Wherein God, willing more abundantly to show to the heirs of promise the immutability of his counsel, confirmed it by an oath:…
I. Our hope, we are here told, is "As AN ANCHOR OF THE SOUL" To the imagination of the writer, life is a sea, the soul is a ship, and hope is the anchor of the soul. It was not the first time that this emblem had been thus poetically applied. He had seen it in the Hebrew Writings which he had read at the feet of Gamaliel; in the course of his Greek studies, he had possibly met with the sayings of Socrates — "To ground hope on a false supposition is like trusting to a weak anchor." "A ship ought not to trust to one anchor, nor life to one hope." He had heard the Romans, in proverbial phrase, call a man's last desperate hope, Anchors sacra. Finding this metaphor in the service of common life, he baptized it, quickened it with a new meaning, and pressed it into the service of God, employing it to show the superiority of the Christian's hope to the hope of any other man.
II. Our hope, it is further said, ENTERETH INTO THAT WITHIN THE VEIL." The idea appears to be this: — h ship shattered with" the battle and the breeze," at length gets near the port; but owing to the shallow waters, or the sweeping tempest, or the temporary prohibition of the authorities on shore, she is not permitted at once to enter the harbour. The sailors then heave out the sheet-anchor, and by means of the boat it is carried within the royal ,lock; and though the ship cannot herself get in, she is thus prevented from being drifted away into the deep sea. To enter into that within the veil, is to enter within the harbour of eternal repose — this may not at present be permitted, bat we may cast our anchor there, and meanwhile wait in safety here. To convey the whole of the idea which the apostle has in view, two images are combined. Let us forget the nautical allusion, and think only on the image which is borrowed from the Temple. "The veil" is that which divides earth and heaven; and our anchor "entereth into that which is within the veil."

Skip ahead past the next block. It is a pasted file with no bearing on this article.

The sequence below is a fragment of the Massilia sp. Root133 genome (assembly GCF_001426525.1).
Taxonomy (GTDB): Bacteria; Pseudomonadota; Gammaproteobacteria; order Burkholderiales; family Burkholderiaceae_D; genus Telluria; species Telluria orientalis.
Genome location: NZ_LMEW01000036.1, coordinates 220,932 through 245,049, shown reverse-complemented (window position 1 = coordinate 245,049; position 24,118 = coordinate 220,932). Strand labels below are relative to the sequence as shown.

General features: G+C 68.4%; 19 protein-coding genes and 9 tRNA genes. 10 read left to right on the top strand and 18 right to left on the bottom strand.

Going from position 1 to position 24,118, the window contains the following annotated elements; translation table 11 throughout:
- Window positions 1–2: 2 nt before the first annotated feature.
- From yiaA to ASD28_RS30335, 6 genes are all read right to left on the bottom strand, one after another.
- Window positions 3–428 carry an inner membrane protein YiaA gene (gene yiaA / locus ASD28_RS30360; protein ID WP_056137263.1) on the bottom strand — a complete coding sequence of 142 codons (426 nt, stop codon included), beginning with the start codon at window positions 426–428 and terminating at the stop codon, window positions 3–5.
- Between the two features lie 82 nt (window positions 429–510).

1. The words "within the veil" suggest the mysteriousness of heaven to the inhabitants of earth. It is natural that those who are on their way to the heavenly country should make it the frequent theme of conjectural thought. But, after all, heaven will be a secret us until we die. "My chief conception of heaven," said Robert Hall to Wilberforce, "is rest." "Mine," replied Wilberforce, "is love." Perhaps both conceptions are true, and union of perfect love wits perfect rest conveys our best idea of heaven, considered simply as a state. But what is the manner of existence there, and what is the true physical theory of another life? How shall we see without these eyes, hear without these ears, act without this material instrument of being? What are the visions, the emotions, the specific employments of heaven? Where and what is the region itself? Is it a star? Is it a sun? These questions are unanswered and unanswerable. The gospel is sent to show the way to glory, and not what that glory is. "The Holy Spirit teacheth how we may reach heaven, and not how heaven moves." In answer to all our questions respecting its nature, the Saviour replies, "What is that to thee? follow thou Me."
2. The nearness of heaven is suggested by the epithet "veil." Christians, there is only a veil between us and heaven! A veil is the thinnest and frailest of all conceivable partitions The veil that conceals heaven is only our embodied existence, and though fearfully and wonderfully made, it is only wrought out of our frail mortality. So slight is it, that the puncture of a thorn, the touch of an insect's sting, the breath of an infected atmosphere, may make it shake and fall.
3. The glory of heaven is suggested by the expression " within the veil." What was within the veil of the Hebrew Temple? Not the ark, not the censer, not the rod that budded, not one of these things apart, nor all combined, made the glory of the place, but its true glory was the mystic light that shone above the mercy-seat, and symbolised the presence of " the Great King." In like manner, the manifested presence of God, and that alone, is the true glory of heaven.